Three years ago, EJUSA joined our partners at the Connecticut Network to Abolish the Death Penalty and a broad coalition of supporters to celebrate Connecticut’s repeal of the death penalty. Now, the Connecticut Supreme Court has taken things a step further and ruled the death penalty unconstitutional.
Repeal in Connecticut was prospective, meaning it only applied to cases after the law was passed. It left 11 men on the state’s death row. The Court said that “the death penalty now fails to satisfy any legitimate penological purpose and is unconstitutionally excessive,” ruling that those 11 men will now be resentenced.
Khalilah Brown-Dean was a tireless supporter of repeal efforts when the issue was in front of the legislature. She is a professor of political science who lost her cousin, Brian Anthony Patterson, to murder. She wrote in support of the Court’s decision, recalling the scores of families of homicide victims who said the death penalty in Connecticut did not address the profound sense of loss they felt in the wake of the murder of their loved ones.
News outlets marked this as yet another example of the death penalty’s demise. EJUSA’s Executive Director, Shari Silberstein, told the Associated Press, “This is one more institution saying this is too broken and it can’t be fixed, and let’s be done with it.” Some are even suggesting that the Court’s decision could be a blueprint for the U.S. Supreme Court to take up the constitutionality of death penalty nationally, an idea that was floated by Justices Breyer and Ginsburg in June as part of their ruling in Glossip v Gross.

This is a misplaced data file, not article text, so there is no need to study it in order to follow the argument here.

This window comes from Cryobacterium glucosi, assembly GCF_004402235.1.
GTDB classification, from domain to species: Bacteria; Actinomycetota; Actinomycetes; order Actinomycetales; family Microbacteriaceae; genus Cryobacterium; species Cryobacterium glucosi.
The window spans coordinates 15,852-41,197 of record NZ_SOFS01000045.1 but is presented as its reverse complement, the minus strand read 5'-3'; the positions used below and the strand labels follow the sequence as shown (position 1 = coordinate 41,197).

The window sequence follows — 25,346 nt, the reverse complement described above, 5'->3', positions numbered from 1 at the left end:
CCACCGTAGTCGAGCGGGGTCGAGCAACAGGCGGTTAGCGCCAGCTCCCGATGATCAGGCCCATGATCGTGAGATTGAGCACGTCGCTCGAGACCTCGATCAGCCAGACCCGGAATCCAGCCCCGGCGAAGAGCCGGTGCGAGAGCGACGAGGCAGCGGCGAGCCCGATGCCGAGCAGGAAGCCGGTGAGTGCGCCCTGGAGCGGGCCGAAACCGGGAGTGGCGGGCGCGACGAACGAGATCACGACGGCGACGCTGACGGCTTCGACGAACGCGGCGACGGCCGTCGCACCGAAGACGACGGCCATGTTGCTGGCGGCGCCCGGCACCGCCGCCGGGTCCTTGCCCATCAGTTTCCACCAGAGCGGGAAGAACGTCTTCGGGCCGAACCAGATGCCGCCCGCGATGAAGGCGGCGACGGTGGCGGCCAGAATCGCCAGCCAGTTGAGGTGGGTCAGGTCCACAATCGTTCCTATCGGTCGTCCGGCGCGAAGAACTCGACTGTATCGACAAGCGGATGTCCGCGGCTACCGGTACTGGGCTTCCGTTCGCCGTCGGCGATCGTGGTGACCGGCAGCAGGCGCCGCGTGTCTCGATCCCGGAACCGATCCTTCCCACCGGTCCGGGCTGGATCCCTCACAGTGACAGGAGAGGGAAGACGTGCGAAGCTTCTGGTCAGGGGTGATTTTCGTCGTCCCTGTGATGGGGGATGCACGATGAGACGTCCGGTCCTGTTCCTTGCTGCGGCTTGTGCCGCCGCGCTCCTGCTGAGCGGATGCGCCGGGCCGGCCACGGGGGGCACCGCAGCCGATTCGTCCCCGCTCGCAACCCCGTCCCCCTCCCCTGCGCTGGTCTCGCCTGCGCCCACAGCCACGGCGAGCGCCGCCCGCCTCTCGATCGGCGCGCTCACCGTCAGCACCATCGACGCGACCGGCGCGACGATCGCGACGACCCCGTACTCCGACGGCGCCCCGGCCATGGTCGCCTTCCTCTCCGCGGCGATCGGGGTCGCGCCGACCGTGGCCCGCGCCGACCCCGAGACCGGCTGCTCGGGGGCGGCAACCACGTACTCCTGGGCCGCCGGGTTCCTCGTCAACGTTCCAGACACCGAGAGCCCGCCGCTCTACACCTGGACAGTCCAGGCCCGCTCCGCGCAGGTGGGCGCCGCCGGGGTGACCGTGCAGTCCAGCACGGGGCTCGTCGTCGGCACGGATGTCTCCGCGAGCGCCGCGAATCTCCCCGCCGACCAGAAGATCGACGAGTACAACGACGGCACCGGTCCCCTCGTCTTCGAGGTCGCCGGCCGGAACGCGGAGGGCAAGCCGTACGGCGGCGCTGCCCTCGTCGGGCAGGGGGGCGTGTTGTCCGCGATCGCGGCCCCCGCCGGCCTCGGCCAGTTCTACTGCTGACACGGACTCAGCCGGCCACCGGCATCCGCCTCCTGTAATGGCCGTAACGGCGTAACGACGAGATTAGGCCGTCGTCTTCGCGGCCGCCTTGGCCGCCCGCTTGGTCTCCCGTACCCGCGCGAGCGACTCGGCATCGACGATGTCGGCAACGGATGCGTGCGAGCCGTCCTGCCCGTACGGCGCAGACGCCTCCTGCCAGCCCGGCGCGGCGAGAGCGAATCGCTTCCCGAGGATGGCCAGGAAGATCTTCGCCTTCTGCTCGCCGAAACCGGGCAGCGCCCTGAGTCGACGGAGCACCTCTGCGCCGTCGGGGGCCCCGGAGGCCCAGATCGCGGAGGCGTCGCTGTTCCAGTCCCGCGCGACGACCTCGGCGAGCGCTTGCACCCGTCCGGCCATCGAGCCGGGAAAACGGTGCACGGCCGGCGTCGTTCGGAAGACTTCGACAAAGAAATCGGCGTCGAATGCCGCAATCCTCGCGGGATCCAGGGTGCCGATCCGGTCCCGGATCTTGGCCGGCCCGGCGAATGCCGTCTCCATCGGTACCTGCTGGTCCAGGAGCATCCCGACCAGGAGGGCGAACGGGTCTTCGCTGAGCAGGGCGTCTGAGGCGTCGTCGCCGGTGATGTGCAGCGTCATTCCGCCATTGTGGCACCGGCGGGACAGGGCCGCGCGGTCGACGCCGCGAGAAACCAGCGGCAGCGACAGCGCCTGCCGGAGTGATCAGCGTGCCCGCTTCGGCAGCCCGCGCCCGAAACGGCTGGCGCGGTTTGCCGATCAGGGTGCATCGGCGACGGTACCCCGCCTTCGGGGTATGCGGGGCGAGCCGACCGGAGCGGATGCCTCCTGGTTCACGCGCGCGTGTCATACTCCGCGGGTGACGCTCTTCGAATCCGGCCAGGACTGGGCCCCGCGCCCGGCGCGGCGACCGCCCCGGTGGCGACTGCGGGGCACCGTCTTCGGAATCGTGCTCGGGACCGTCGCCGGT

In the Connecticut court’s 4-3 decision, the majority said that the death penalty “has become incompatible with contemporary standards of decency in Connecticut,” citing the state’s constitution. Much of the court’s rationale could easily be translated to a national context:
“…the increasing inability to achieve legitimate penological purposes; the freakishness with which the sentence of death is imposed; the rarity with which it is carried out; and the racial, ethnic, and socio-economic biases that likely are inherent in any discretionary death penalty system. Because such a system fails to comport with our abiding freedom from cruel and unusual punishment, we hold that capital punishment, as currently applied, violates the constitution of Connecticut.”